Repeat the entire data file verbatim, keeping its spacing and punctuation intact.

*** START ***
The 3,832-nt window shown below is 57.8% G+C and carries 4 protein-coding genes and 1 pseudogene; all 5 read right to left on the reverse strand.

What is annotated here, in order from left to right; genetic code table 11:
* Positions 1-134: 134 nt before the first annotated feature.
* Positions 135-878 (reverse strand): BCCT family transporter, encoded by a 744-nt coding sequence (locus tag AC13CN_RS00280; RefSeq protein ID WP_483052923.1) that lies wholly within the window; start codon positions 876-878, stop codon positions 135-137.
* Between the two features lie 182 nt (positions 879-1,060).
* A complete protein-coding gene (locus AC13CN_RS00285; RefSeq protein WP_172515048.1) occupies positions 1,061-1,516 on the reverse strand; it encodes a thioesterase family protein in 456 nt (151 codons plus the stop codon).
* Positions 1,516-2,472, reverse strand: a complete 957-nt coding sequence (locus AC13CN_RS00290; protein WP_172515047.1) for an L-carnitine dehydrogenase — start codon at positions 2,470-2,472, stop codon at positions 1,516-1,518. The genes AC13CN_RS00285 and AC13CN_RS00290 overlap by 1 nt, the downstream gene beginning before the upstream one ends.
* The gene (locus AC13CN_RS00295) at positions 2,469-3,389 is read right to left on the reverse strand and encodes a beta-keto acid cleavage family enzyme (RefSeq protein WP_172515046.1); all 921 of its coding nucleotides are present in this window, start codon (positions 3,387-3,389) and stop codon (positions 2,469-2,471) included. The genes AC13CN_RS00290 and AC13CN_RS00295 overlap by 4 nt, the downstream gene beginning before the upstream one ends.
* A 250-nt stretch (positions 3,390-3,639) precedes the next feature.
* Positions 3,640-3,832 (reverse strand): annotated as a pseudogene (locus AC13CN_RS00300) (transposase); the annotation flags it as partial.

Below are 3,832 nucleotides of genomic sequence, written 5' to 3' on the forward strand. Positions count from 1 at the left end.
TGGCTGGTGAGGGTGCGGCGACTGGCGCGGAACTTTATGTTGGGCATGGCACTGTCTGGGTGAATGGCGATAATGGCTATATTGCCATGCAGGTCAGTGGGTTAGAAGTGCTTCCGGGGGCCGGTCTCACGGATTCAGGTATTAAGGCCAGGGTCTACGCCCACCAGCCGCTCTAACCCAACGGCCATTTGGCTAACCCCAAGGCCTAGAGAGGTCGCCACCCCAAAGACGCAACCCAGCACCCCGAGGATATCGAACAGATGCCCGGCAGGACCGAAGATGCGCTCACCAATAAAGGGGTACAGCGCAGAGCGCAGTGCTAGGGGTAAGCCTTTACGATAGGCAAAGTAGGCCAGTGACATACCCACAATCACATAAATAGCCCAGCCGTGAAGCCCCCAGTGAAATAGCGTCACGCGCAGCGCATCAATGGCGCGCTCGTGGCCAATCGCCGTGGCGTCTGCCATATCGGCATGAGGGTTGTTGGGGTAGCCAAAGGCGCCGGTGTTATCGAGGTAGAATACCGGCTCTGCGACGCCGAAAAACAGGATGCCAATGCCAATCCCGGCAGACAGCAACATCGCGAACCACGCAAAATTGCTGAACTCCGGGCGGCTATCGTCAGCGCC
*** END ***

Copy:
The 3,832-nt window shown below is 57.8% G+C and carries 4 protein-coding genes and 1 pseudogene; all 5 read right to left on the reverse strand.

What is annotated here, in order from left to right; genetic code table 11:
* Positions 1-134: 134 nt before the first annotated feature.
* Positions 135-878 (reverse strand): BCCT family transporter, encoded by a 744-nt coding sequence (locus tag AC13CN_RS00280; RefSeq protein ID WP_483052923.1) that lies wholly within the window; start codon positions 876-878, stop codon positions 135-137.
* Between the two features lie 182 nt (positions 879-1,060).
* A complete protein-coding gene (locus AC13CN_RS00285; RefSeq protein WP_172515048.1) occupies positions 1,061-1,516 on the reverse strand; it encodes a thioesterase family protein in 456 nt (151 codons plus the stop codon).
* Positions 1,516-2,472, reverse strand: a complete 957-nt coding sequence (locus AC13CN_RS00290; protein WP_172515047.1) for an L-carnitine dehydrogenase — start codon at positions 2,470-2,472, stop codon at positions 1,516-1,518. The genes AC13CN_RS00285 and AC13CN_RS00290 overlap by 1 nt, the downstream gene beginning before the upstream one ends.
* The gene (locus AC13CN_RS00295) at positions 2,469-3,389 is read right to left on the reverse strand and encodes a beta-keto acid cleavage family enzyme (RefSeq protein WP_172515046.1); all 921 of its coding nucleotides are present in this window, start codon (positions 3,387-3,389) and stop codon (positions 2,469-2,471) included. The genes AC13CN_RS00290 and AC13CN_RS00295 overlap by 4 nt, the downstream gene beginning before the upstream one ends.
* A 250-nt stretch (positions 3,390-3,639) precedes the next feature.
* Positions 3,640-3,832 (reverse strand): annotated as a pseudogene (locus AC13CN_RS00300) (transposase); the annotation flags it as partial.

Below are 3,832 nucleotides of genomic sequence, written 5' to 3' on the forward strand. Positions count from 1 at the left end.
TGGCTGGTGAGGGTGCGGCGACTGGCGCGGAACTTTATGTTGGGCATGGCACTGTCTGGGTGAATGGCGATAATGGCTATATTGCCATGCAGGTCAGTGGGTTAGAAGTGCTTCCGGGGGCCGGTCTCACGGATTCAGGTATTAAGGCCAGGGTCTACGCCCACCAGCCGCTCTAACCCAACGGCCATTTGGCTAACCCCAAGGCCTAGAGAGGTCGCCACCCCAAAGACGCAACCCAGCACCCCGAGGATATCGAACAGATGCCCGGCAGGACCGAAGATGCGCTCACCAATAAAGGGGTACAGCGCAGAGCGCAGTGCTAGGGGTAAGCCTTTACGATAGGCAAAGTAGGCCAGTGACATACCCACAATCACATAAATAGCCCAGCCGTGAAGCCCCCAGTGAAATAGCGTCACGCGCAGCGCATCAATGGCGCGCTCGTGGCCAATCGCCGTGGCGTCTGCCATATCGGCATGAGGGTTGTTGGGGTAGCCAAAGGCGCCGGTGTTATCGAGGTAGAATACCGGCTCTGCGACGCCGAAAAACAGGATGCCAATGCCAATCCCGGCAGACAGCAACATCGCGAACCACGCAAAATTGCTGAACTCCGGGCGGCTATCGTCAGCGCC